Migrating MySQL Directory

Once I created a raid, mounted it as a disk system partition and transferred the MySQL directory directly to it, but in this case there were drawbacks, the lost+found directory could appear, it could not be used for other data, etc., after that I began to transfer the MySQL directory not directly to the partition, but created a directory on it and transferred it to it.

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How to change innodb_io_capacity in MySQL

innodb_io_capacity – determines the number of write IOPS for background InnoDB tasks, such as flushing pages from a buffer pool, etc. If the cleanup operation is lagging, then InnoDB can perform cleanup more aggressively at a higher IOPS, which is defined in the innodb_io_capacity_max variable.

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Installing and configuring xt_NAT

I will give an example of installing and configuring xt_NAT on Ubuntu Server 14.04 with kernel version 4.4.0-142. xt_NAT may not work on newer kernel versions. According to the developer, it should work on Linux Kernel 3.18 and 4.1. To make it work on newer versions of the kernel, you can find patches.

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How to change innodb_stats_on_metadata in MySQL

innodb_stats_on_metadata – Lets you collect statistics on metadata operations such as SHOW TABLE STATUS when accessing INFORMATION_SCHEMA.TABLES or INFORMATION_SCHEMA.STATISTICS tables.
In newer versions of MySQL, the innodb_stats_on_metadata parameter is disabled by default, which makes working with these tables faster.

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Changing innodb_flush_log_at_trx_commit in MySQL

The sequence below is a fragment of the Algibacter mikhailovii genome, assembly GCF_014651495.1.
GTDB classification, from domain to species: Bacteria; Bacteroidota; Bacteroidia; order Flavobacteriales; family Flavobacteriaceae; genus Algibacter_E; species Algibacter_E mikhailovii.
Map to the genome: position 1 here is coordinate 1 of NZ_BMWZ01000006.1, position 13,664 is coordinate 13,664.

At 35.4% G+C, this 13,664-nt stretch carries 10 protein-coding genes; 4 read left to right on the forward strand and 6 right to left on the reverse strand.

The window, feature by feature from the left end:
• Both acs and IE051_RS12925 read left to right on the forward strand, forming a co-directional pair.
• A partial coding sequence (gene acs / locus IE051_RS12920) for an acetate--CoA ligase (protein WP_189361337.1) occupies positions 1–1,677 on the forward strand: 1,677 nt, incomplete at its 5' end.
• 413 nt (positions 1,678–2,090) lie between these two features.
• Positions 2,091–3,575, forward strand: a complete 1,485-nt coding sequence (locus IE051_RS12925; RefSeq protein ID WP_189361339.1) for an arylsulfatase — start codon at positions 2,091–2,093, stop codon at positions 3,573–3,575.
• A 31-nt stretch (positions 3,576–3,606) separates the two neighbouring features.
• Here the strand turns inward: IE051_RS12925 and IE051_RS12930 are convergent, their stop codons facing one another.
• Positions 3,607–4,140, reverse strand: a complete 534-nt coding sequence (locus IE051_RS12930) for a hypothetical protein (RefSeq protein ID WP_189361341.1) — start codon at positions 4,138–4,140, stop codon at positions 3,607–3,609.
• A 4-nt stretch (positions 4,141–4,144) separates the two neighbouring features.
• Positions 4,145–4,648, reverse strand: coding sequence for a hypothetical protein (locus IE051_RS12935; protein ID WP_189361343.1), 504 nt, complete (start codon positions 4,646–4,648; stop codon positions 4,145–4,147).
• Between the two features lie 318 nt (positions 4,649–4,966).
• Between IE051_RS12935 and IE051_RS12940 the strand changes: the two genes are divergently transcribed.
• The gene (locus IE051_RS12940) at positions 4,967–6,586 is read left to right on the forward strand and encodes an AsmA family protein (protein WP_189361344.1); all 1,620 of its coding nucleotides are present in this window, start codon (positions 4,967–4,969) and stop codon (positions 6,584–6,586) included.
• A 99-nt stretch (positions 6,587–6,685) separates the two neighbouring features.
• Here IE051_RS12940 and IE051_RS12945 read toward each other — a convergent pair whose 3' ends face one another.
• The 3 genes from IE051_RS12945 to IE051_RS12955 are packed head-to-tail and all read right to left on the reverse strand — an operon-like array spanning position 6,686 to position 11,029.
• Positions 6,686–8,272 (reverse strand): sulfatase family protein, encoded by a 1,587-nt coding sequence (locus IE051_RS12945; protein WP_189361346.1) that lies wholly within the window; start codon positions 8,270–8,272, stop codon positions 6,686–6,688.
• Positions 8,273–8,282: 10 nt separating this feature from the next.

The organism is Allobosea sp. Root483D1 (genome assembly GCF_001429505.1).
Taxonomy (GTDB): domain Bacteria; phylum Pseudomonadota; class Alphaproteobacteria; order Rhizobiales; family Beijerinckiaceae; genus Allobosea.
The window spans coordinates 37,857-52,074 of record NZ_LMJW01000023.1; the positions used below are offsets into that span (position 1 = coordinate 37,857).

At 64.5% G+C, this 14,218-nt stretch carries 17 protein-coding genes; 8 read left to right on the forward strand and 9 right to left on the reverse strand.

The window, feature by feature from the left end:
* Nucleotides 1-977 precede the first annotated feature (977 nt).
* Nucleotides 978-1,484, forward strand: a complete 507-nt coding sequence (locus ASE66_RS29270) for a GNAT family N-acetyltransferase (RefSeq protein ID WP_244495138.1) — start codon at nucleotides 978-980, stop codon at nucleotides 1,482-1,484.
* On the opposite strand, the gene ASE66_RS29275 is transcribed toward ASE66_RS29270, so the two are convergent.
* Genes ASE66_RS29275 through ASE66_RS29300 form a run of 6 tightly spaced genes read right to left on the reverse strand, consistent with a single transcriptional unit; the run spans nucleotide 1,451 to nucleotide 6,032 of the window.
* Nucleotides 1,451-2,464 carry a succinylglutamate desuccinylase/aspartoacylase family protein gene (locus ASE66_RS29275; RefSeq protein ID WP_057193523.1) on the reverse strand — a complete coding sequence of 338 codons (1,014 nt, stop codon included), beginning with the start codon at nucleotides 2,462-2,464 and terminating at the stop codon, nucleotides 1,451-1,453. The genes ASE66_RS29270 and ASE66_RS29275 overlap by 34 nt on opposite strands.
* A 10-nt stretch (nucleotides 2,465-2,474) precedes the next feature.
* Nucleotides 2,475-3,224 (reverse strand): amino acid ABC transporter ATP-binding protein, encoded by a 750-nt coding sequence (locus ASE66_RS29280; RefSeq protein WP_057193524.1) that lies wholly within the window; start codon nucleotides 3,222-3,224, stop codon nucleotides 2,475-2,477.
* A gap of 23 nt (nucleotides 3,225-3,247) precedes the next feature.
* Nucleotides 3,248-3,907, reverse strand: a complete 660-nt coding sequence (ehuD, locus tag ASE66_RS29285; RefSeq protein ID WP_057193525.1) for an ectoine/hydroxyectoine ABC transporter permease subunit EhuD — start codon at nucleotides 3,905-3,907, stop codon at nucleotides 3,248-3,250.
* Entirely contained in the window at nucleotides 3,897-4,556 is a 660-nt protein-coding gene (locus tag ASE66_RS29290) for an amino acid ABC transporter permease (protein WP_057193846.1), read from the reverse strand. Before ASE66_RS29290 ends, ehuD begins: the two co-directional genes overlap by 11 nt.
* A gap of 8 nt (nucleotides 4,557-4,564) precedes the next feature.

Default value is 1, possible values are 0-2.

0 – Logs are written and flushed to disk once per second. Transactions that have not been flushed out can be lost as a result of a crash.
1 – Logs are written and flushed to disk every time a transaction is committed.
2 – Logs are written after each commit of a transaction and flushed to disk once per second. Transactions that have not been flushed out can be lost in the event of a failure.

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How to change innodb_thread_concurrency in MySQL

I will give an example of changing innodb_thread_concurrency in MySQL.
Since InnoDB uses operating system threads to process user transactions, the innodb_thread_concurrency parameter allows you to limit them. By default in new MySQL versions the value is 0, which means that there is no limit on the number of simultaneously executed threads and this is correct for modern servers. If you want to limit, then when the limit is reached, the extra threads will wait a certain number of microseconds specified in the innodb_thread_sleep_delay parameter, and then try to get into the queue. Also in MySQL 5.6.3 and higher, the innodb_adaptive_max_sleep_delay parameter was added which allows you to specify the maximum number of microseconds for the innodb_thread_sleep_delay parameter and then InnoDB automatically adjusts innodb_thread_sleep_delay.

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